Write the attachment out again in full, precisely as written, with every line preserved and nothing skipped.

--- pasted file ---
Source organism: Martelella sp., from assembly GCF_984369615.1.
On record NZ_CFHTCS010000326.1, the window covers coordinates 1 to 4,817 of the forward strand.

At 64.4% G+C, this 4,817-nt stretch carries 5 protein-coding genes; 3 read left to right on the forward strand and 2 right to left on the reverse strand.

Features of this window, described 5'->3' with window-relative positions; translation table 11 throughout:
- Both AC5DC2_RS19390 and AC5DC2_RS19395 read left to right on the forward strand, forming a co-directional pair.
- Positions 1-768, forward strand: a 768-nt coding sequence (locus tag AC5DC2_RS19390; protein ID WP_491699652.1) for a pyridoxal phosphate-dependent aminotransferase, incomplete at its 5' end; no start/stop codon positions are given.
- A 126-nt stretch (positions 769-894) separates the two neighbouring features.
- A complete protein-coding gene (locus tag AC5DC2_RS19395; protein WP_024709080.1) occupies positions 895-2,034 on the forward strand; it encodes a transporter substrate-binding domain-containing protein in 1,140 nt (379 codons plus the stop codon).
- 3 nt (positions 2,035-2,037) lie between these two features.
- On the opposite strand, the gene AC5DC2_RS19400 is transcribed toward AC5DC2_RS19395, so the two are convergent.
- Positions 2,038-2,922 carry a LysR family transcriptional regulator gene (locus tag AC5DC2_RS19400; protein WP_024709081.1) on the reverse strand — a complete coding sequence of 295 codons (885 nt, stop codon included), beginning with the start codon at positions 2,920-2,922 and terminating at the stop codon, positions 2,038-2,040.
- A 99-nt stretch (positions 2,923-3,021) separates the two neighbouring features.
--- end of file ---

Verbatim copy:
Source organism: Martelella sp., from assembly GCF_984369615.1.
On record NZ_CFHTCS010000326.1, the window covers coordinates 1 to 4,817 of the forward strand.

At 64.4% G+C, this 4,817-nt stretch carries 5 protein-coding genes; 3 read left to right on the forward strand and 2 right to left on the reverse strand.

Features of this window, described 5'->3' with window-relative positions; translation table 11 throughout:
- Both AC5DC2_RS19390 and AC5DC2_RS19395 read left to right on the forward strand, forming a co-directional pair.
- Positions 1-768, forward strand: a 768-nt coding sequence (locus tag AC5DC2_RS19390; protein ID WP_491699652.1) for a pyridoxal phosphate-dependent aminotransferase, incomplete at its 5' end; no start/stop codon positions are given.
- A 126-nt stretch (positions 769-894) separates the two neighbouring features.
- A complete protein-coding gene (locus tag AC5DC2_RS19395; protein WP_024709080.1) occupies positions 895-2,034 on the forward strand; it encodes a transporter substrate-binding domain-containing protein in 1,140 nt (379 codons plus the stop codon).
- 3 nt (positions 2,035-2,037) lie between these two features.
- On the opposite strand, the gene AC5DC2_RS19400 is transcribed toward AC5DC2_RS19395, so the two are convergent.
- Positions 2,038-2,922 carry a LysR family transcriptional regulator gene (locus tag AC5DC2_RS19400; protein WP_024709081.1) on the reverse strand — a complete coding sequence of 295 codons (885 nt, stop codon included), beginning with the start codon at positions 2,920-2,922 and terminating at the stop codon, positions 2,038-2,040.
- A 99-nt stretch (positions 2,923-3,021) separates the two neighbouring features.